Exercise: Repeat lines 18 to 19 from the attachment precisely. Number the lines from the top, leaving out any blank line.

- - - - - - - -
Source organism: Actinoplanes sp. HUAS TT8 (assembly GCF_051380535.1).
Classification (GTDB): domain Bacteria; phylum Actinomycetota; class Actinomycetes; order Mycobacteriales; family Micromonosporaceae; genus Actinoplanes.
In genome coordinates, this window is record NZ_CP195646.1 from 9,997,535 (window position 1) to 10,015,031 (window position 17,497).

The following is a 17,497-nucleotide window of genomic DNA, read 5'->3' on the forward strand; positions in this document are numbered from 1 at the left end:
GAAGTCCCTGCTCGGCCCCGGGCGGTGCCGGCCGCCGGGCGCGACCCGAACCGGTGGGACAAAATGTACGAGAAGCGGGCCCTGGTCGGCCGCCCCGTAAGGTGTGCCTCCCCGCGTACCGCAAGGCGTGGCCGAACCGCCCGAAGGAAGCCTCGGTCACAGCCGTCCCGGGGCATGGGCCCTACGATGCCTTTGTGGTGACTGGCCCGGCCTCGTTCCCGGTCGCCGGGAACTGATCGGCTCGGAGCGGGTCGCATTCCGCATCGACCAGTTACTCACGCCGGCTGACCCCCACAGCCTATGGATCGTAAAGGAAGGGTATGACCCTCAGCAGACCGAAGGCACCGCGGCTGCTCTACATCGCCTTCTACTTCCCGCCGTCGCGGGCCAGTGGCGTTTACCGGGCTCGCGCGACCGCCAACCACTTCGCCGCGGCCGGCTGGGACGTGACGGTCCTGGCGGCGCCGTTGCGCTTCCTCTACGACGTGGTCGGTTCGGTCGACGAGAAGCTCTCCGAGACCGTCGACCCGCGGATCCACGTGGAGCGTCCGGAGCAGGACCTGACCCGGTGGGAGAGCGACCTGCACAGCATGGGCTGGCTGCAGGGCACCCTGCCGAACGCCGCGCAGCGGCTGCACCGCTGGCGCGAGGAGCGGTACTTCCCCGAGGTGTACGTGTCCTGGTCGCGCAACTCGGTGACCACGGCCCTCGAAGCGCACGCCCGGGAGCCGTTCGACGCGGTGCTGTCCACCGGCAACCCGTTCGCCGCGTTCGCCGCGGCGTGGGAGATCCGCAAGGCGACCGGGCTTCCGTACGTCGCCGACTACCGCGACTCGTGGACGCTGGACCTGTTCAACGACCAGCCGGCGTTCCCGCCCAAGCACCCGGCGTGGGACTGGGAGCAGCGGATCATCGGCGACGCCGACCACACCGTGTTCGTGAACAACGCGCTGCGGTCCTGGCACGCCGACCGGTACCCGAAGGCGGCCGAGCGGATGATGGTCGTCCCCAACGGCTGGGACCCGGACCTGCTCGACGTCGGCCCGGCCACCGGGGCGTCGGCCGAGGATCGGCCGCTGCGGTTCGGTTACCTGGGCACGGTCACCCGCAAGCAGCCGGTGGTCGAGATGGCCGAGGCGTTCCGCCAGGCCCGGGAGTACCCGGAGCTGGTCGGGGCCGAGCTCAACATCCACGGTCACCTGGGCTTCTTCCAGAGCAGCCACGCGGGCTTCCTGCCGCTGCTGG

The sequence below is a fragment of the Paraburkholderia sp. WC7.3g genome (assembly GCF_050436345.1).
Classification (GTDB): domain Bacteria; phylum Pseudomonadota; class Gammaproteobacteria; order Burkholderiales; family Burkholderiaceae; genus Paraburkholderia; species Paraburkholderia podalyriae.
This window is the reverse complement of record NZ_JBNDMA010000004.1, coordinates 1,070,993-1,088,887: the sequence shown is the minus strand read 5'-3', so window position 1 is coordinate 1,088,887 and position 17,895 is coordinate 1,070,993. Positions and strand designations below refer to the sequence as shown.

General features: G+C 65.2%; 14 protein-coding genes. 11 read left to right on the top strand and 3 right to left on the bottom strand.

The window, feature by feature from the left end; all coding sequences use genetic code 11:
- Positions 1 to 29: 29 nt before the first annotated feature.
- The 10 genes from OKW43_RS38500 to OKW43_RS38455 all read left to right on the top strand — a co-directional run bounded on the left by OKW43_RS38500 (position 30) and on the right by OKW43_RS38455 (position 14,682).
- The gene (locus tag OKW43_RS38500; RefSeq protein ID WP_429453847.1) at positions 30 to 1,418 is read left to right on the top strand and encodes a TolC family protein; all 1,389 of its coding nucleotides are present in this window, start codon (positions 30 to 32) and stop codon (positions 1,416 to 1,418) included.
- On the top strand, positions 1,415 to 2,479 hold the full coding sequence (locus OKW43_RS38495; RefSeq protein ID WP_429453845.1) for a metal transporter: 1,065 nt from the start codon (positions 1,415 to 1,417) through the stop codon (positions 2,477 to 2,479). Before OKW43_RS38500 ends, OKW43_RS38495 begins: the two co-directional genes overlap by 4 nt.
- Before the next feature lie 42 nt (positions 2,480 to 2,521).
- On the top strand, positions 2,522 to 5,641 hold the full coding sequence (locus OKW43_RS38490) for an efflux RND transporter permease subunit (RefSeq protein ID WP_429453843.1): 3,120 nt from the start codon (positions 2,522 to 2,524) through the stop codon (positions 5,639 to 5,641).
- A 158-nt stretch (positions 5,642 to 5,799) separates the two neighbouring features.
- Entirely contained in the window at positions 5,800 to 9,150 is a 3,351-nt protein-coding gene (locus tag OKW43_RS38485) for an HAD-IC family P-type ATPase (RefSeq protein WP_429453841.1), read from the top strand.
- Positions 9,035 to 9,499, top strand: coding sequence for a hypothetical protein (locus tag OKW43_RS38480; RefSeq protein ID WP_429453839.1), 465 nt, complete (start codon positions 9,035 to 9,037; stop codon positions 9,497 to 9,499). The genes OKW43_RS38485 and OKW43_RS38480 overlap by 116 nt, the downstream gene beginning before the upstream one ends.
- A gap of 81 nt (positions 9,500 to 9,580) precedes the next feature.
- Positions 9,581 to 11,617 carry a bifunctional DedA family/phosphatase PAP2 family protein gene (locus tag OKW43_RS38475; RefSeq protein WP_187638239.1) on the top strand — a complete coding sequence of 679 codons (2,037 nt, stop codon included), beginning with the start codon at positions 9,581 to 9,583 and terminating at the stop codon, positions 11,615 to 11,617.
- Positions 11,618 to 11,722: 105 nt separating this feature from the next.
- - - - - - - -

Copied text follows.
- Entirely contained in the window at positions 5,800 to 9,150 is a 3,351-nt protein-coding gene (locus tag OKW43_RS38485) for an HAD-IC family P-type ATPase (RefSeq protein WP_429453841.1), read from the top strand.
- Positions 9,035 to 9,499, top strand: coding sequence for a hypothetical protein (locus tag OKW43_RS38480; RefSeq protein ID WP_429453839.1), 465 nt, complete (start codon positions 9,035 to 9,037; stop codon positions 9,497 to 9,499). The genes OKW43_RS38485 and OKW43_RS38480 overlap by 116 nt, the downstream gene beginning before the upstream one ends.